Night driving restriction reduces young driver crashes
Restricting teenagers from driving unsupervised at night, and introducing strict penalties and other licensing requirements, could reduce crashes significantly, according to research.
Published in Health Affairs, the study by researchers from Monash University and Harvard Medical School, shows that driving laws that eliminate or deter unsupervised night driving by people younger than 18 achieve substantial reductions in car crashes.
Car crashes are the leading cause of death among people aged 15-19 worldwide. In the US, where the study was based, teen drivers experience motor vehicle crashes at more than twice the rate of the total population of licensed drivers.
Researchers evaluated the impact of changes to the Massachusetts graduated driver licensing program. Designed to allow young drivers under 18 years to gain experience before receiving their full license, the program prohibits driving unsupervised at night. It also imposes penalties for those violating the restriction and includes compulsory drowsy driving education programs.
Police crash records of drivers aged 16-17 were analysed for one year before and five years after the law's implementation in 2007. Two comparison groups were also evaluated.
The results showed that crash rates for drivers aged 16-17 fell 19 per cent, nighttime crashes for this age group fell by 29 per cent, and crashes causing fatal or incapacitating injury fell by 40 per cent.
The lead author, Professor Shantha Rajaratnam from the School of Psychological Sciences at Monash University, and the Brigham and Women's Hospital and Harvard Medical School in Boston, said the 18-19 age group should be the focus of targeted night driving interventions strategies in the future.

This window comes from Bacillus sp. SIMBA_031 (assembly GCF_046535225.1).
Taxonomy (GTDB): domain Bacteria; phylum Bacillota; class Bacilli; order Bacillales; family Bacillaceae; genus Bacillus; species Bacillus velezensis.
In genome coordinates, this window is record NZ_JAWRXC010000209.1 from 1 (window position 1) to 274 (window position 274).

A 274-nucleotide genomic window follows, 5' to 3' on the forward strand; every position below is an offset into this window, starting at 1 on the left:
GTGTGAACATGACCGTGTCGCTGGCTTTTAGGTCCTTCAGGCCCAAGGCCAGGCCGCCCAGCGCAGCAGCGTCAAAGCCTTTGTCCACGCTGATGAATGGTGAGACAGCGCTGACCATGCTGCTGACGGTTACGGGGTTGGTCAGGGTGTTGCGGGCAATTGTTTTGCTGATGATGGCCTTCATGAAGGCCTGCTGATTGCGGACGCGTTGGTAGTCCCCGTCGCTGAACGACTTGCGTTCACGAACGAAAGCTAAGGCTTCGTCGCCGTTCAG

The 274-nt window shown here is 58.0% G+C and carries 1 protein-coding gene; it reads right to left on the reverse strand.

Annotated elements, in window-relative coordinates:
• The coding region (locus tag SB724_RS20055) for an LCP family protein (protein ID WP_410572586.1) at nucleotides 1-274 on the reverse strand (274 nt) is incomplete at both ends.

"Young people are strikingly overrepresented in sleep-related crashes. That's because they are more vulnerable than older people to performance impairment as a result of sleep deprivation, particularly during the night time when the biological clock in the brain is signalling sleep," he said.
"In the US, and similarly in Australia, drowsy driving is responsible for about 20 per cent of fatal crashes. This study provides strong evidence for policy makers, not only in the US, but more broadly, that graduated driver licensing programs that include tough penalties for violating restrictions on night driving among teenagers, are highly effective in reduce motor vehicle crashes,."
Night driving restrictions are already a feature of graduated driving licensing laws in nearly all states in the US. This study recommends that these restrictions have a much greater impact when they are accompanied by strict penalties, including enforcing drivers' license suspensions as the penalty for intermediate stage drivers who violate night driving prohibitions, with incremental increases in the duration of the suspension for subsequent violations.
Education about the risks associated with night driving, including driver sleepiness; through mandatory driver training courses are among other measures suggested.
Senior author Dr Charles Czeisler from Harvard Medical School and Brigham and Women's Hospital in Boston said: "Our data indicate that the 2007 revisions to the Massachusetts Junior Operator Law have prevented about 320 fatal and incapacitating injuries and 13,000 motor vehicle crashes among Massachusetts teen drivers over the past eight years."
Journal information: Health Affairs
Provided by Monash University